For some members of our society, legal protection may be necessary even after they have entered adulthood. These individuals may have  an incapacitating physical illness or psychological disorder, or because of their age, they are prevented from caring for themselves. In these cases, an interdiction may be necessary.  While an executed Power of Attorney may reduce the need for an interdiction, it is not a guarantee that an interdiction is necessary. So what is t?

Interdicts and Curators

Interdiction is a legal arrangement that places an individual, known as the interdict, under the supervision of another person, called a curator. There are two main types of interdictions: interdiction over the person and interdiction over the person’s property.

A curator is typically a family member, friend, or fiduciary appointed by the court. An interdict can be a minor without a parental guardian or an adult who can no longer make safe and sound decisions about his or her own person or property. Additionally, a person may be interdicted who is prone to fraud or undue external influence. 

While interdiction does attempt to maintain the interdicts independence, it should only be considered in appropriate cases, as it may significantly impinge upon rights of the individual.

Appointment of a curator can materially limit the rights and privileges of the interdict in areas such as:

  • Choosing residence
  • Providing informed consent to medical treatment
  • Making end-of-life decisions
  • Making property transactions
  • Obtaining a driver’s license
  • Owning, possessing, or carrying a firearm or other weapon
  • Contracting or filing law suits
  • Marriage
  • Voting

Right to Due Process

To safeguard the proposed interdict’s right to due process, he or she is entitled to notice of, and ability to attend all legal proceedings related to interdiction. In addition, the proposed interdict may obtain  representation by an attorney, present evidence, and confront and cross-examine all witnesses. The Court will appoint an attorney to represent the interdict if they cannot or do not choose an attorney.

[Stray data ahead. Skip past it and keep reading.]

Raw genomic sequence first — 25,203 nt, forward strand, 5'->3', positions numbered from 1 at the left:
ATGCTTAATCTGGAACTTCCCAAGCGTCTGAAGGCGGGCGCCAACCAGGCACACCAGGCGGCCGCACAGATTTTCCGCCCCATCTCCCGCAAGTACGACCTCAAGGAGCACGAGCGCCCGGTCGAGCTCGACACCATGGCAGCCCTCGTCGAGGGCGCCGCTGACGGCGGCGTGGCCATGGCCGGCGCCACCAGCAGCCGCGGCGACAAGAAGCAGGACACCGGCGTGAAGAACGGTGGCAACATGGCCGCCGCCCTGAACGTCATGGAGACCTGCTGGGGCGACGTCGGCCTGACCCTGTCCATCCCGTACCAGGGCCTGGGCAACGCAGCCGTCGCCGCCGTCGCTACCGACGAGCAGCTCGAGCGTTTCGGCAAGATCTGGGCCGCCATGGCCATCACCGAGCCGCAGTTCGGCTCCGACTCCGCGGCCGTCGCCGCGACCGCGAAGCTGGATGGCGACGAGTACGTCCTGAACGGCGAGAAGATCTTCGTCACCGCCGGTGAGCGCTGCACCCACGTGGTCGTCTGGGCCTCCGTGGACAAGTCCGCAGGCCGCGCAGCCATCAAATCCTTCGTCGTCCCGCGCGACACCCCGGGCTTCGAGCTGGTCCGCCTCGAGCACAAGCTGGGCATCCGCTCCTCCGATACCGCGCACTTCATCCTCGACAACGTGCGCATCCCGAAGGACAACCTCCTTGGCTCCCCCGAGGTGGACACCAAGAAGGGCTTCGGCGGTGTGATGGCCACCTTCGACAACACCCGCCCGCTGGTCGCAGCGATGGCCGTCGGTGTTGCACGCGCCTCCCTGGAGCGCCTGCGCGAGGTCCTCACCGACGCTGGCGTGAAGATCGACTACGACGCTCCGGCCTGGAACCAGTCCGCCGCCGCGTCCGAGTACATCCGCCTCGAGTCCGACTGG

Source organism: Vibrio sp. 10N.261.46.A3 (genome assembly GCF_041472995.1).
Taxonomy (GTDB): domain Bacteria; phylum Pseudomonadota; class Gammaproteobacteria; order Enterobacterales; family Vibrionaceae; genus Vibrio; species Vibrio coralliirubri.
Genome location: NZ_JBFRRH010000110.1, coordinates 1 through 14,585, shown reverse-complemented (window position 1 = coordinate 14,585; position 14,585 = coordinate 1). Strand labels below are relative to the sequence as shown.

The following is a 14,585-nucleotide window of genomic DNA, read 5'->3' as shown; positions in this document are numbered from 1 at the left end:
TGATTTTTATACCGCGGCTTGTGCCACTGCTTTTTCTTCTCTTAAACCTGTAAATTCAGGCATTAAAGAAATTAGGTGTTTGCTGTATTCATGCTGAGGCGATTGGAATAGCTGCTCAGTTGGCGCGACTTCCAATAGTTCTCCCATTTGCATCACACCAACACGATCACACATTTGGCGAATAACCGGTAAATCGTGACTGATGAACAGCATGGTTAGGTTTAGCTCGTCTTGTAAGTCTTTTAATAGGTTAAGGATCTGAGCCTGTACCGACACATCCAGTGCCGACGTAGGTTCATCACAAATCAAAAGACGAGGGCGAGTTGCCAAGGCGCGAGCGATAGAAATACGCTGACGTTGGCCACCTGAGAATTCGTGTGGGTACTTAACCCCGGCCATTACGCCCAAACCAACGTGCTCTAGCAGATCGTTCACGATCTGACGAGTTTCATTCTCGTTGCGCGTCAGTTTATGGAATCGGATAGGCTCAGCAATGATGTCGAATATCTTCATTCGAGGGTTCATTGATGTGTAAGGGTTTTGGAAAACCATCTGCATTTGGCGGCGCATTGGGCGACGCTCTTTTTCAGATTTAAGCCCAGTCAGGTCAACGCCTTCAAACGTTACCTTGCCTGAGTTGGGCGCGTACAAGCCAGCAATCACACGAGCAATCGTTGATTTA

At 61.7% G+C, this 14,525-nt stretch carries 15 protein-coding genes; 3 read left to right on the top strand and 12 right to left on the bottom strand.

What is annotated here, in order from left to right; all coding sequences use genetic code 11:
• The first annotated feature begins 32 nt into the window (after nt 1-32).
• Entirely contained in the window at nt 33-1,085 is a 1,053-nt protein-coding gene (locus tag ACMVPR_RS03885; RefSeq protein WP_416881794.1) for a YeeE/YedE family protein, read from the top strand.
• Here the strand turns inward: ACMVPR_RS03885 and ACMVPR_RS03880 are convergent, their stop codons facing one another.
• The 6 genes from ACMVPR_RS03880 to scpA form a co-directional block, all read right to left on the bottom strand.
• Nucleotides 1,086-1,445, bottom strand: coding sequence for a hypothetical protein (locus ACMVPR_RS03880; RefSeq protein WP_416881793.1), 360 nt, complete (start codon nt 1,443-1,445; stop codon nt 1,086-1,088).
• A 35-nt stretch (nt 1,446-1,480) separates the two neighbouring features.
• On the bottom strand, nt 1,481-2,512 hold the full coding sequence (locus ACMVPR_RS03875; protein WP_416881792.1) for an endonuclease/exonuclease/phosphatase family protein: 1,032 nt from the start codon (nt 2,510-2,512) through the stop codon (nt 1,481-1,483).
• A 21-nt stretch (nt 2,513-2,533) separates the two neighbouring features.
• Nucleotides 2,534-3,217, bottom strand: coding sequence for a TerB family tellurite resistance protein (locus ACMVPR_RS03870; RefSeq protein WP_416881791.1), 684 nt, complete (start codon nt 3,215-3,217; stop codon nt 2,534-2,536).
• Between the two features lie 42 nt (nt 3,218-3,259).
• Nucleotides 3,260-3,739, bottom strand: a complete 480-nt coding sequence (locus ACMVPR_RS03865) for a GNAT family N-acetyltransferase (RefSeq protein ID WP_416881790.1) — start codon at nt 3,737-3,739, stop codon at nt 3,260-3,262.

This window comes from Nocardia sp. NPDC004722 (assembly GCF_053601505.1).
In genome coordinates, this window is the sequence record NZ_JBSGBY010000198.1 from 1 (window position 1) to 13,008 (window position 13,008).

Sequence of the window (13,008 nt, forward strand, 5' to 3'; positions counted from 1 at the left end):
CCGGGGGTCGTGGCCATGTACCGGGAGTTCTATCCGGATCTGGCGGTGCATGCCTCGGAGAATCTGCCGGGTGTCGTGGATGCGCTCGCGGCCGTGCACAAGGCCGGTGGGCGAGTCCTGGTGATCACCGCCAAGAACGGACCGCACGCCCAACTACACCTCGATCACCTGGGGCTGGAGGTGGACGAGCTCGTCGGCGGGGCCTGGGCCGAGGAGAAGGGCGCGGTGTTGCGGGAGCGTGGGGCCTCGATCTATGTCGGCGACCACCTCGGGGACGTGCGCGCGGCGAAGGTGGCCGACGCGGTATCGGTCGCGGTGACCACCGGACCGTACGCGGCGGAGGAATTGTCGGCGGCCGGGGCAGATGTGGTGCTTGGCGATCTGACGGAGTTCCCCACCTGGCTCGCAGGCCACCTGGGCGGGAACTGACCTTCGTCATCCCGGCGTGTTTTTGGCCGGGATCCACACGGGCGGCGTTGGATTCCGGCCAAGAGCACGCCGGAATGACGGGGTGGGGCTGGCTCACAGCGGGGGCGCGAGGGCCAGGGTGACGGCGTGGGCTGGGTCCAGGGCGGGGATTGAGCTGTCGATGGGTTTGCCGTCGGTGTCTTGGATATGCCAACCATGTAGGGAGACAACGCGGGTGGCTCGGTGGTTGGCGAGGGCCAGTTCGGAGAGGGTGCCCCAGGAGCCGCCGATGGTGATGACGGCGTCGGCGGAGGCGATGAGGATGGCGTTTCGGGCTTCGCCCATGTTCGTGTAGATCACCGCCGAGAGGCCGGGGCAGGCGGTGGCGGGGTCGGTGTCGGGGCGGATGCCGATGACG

Interdictionover the Person

Interdiction over the person often relegates the following responsibilities to the appointed curator:

  • Determining and maintaining residence
  • Providing informed consent to and supervising medical treatment
  • Consenting to and supervising non-medical services such as education, psychiatric or behavioral counseling
  • Making end-of-life decisions
  • Paying debts and other expenses
  • Maintaining the protected person’s autonomy as much as possible

The curator may be required to report to the court about his or her activities on an annual basis.

Interdiction over the person’s Property

Interdictionover the person’sproperty transfers the following responsibilities to the curator:

  • Organizing, gathering and protecting assets
  • Arranging appraisals of property
  • Safeguarding property and assets from loss, whenever possible
  • Managing income from assets
  • Making appropriate payments
  • Obtaining court approval prior to any sale of major assets
  • Reporting to the court the estate’s status on a regular basis

Many interdictions are temporary arrangements, meant to protect an incapacitated individual until he or she regains capacity.

As said above, a Power of Attorney is a means to circumvent the need of an interdiction, however, with a power of attorney, the person can still act on their own, which means they can still do bad things or be taken advantage of. An Interdiction cuts off the ability of the interdict to do such actions and protects them from themselves and others.

If your have a loved one who you are concerned may no longer be able to care for their person or their property, please call our attorneys at Many & LoCoco today.